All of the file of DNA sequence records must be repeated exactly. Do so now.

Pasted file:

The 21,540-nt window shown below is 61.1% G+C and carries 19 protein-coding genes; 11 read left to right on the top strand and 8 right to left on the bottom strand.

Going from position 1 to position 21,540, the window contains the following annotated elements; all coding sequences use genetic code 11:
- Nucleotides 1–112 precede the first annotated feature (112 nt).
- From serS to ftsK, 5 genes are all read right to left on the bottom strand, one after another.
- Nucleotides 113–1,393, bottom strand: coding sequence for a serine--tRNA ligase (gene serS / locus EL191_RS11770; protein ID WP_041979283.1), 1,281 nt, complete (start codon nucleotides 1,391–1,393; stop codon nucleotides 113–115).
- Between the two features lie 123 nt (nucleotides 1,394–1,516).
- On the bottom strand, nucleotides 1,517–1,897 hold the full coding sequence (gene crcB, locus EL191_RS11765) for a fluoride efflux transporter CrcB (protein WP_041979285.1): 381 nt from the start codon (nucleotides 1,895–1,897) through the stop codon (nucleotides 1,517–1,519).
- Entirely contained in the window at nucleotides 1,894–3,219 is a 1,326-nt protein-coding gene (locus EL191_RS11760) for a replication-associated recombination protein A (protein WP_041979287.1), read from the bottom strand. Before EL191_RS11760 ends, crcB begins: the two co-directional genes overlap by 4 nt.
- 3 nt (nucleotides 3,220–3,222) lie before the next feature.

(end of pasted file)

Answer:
The 21,540-nt window shown below is 61.1% G+C and carries 19 protein-coding genes; 11 read left to right on the top strand and 8 right to left on the bottom strand.

Going from position 1 to position 21,540, the window contains the following annotated elements; all coding sequences use genetic code 11:
- Nucleotides 1–112 precede the first annotated feature (112 nt).
- From serS to ftsK, 5 genes are all read right to left on the bottom strand, one after another.
- Nucleotides 113–1,393, bottom strand: coding sequence for a serine--tRNA ligase (gene serS / locus EL191_RS11770; protein ID WP_041979283.1), 1,281 nt, complete (start codon nucleotides 1,391–1,393; stop codon nucleotides 113–115).
- Between the two features lie 123 nt (nucleotides 1,394–1,516).
- On the bottom strand, nucleotides 1,517–1,897 hold the full coding sequence (gene crcB, locus EL191_RS11765) for a fluoride efflux transporter CrcB (protein WP_041979285.1): 381 nt from the start codon (nucleotides 1,895–1,897) through the stop codon (nucleotides 1,517–1,519).
- Entirely contained in the window at nucleotides 1,894–3,219 is a 1,326-nt protein-coding gene (locus EL191_RS11760) for a replication-associated recombination protein A (protein WP_041979287.1), read from the bottom strand. Before EL191_RS11760 ends, crcB begins: the two co-directional genes overlap by 4 nt.
- 3 nt (nucleotides 3,220–3,222) lie before the next feature.